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Apple

IPad 2 Teardown Shows Tablet's Guts 368

Posted by samzenpus
from the taking-a-look-under-the-hood dept.
alphadogg writes "Apple's iPad 2 tablet, which became available Friday, boasts a big battery, tiny speakers, an ample 512MB of RAM and a glass front that's tricky for tinkerers to take off. That's the upshot from an initial teardown of the new Apple tablet by iFixit, which specializes in Apple product repair. IFixit warns that those who dare to peer into the insides of the iPad 2 on their own risk cracking the glass front panel, which is thinner than that from the original iPad (0.62 mm vs. 0.85 mm) and glued on rather than attached via tabs. A heat gun was needed by iFixit to disassemble the device."
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IPad 2 Teardown Shows Tablet's Guts

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  • Sounds a lot like an iPhone 4 and the Macbook Air. I work for an authorized Mac sales and service center; our Mac specialist had to use a heat gun to take the screen/glass off on a Macbook Air. Research for the iPhone 4 returns similar needs.

    Like the article says, a heatgun did the trick.

    • If you work for an authorised service centre, why haven't you got the service manuals?

      • by Laebshade (643478)

        Who says we don't?

        I said that she had to use a heat gun to take off the screen/glass on the Macbook Air. I never said she didn't have manuals (she does).

        • It just read like she was working out what so was doing as she went rather than following procedure.

      • Is having the service manual going to magically make it possible to take the device apart without the heat gun?

    • by ilikejam (762039) on Sunday March 13, 2011 @11:41AM (#35471590) Homepage

      You can use a microwave as well - it's a bit faster.

      • You can use a microwave as well - it's a bit faster.

        I imagine that an oxyacetylene torch would be faster yet, but speed isn't always the only metric.

        (People these days, no patience.)

      • And somewhat more sparkly!

    • by macs4all (973270) on Sunday March 13, 2011 @03:19PM (#35473428)

      Sounds a lot like an iPhone 4 and the Macbook Air. I work for an authorized Mac sales and service center; our Mac specialist had to use a heat gun to take the screen/glass off on a Macbook Air. Research for the iPhone 4 returns similar needs.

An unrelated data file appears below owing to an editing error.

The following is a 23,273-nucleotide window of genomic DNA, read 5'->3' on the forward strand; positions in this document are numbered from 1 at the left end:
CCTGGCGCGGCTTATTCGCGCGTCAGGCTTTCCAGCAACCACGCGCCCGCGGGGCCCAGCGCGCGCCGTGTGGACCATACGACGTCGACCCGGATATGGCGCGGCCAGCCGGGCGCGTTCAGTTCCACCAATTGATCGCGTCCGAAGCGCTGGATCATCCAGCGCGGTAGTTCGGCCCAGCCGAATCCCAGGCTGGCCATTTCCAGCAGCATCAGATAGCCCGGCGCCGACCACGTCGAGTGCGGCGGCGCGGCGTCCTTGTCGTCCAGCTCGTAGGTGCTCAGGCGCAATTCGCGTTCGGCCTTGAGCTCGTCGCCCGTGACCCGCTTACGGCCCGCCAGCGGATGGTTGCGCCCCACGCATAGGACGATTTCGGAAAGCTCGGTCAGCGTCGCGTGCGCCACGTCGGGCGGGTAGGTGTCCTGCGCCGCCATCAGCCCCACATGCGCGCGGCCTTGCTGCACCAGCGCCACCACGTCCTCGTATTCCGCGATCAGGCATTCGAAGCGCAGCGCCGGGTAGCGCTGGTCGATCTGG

Like the article says, a heatgun did the trick.

      If you work on consumer electronics products, then you well know that the use of high-performance adhesives is very common, and certainly not limited to Apple products.

      From a mechanical-engineering and "packaging" standpoint, displays are particularly well-suited for the use of high-performance adhesive attachment methods. In a former life, I worked for an industrial controls company that replaced a really problematic front panel/display attachment bracket-thing with a thin line of industrial cyanoacrylate adhesive. That method wasn't perfect, either; but it was a damn sight more manufacturable than the bracket and screws that it replaced. And this was back in 1992, so it ain't exactly a new solution to this problem. In fact, it's a widely-accepted industry practice. Loctite and 3M, to name two adhesives manufacturers, have a whole line of industrial products specifically designed for this sort of thing.

  • by Shivetya (243324) on Sunday March 13, 2011 @11:03AM (#35471282) Homepage Journal

    http://www.anandtech.com/show/4216/apple-ipad-2-gpu-performance-explored-powervr-sgx543mp2-benchmarked [anandtech.com]

    and their review helps as well http://www.anandtech.com/show/4215/apple-ipad-2-benchmarked-dualcore-cortex-a9-powervr-sgx-543mp2 [anandtech.com]

    The key items to take away from both are, yeah the cameras suck but this is truly a real upgrade from the iPad. Performance alone puts is ahead of the older model as well as many available tablets. They did find out that the dual core processor is actually running at only 900mhz. While the Xoom pushes more pixels because of its 1280x800 versus 1078x768 the iPad2 pulls far ahead of it, beyond what the pixel count would account for. As for gaming, some games are already taking advantage of the new power, Infinity Blade has been updated and looks fantastic. This brings up the issue, will there be apps sold that are marked iPad2 required?

    Better yet, its cheaper than its nearest competition. The only question is, how long before really good Android tablets come along?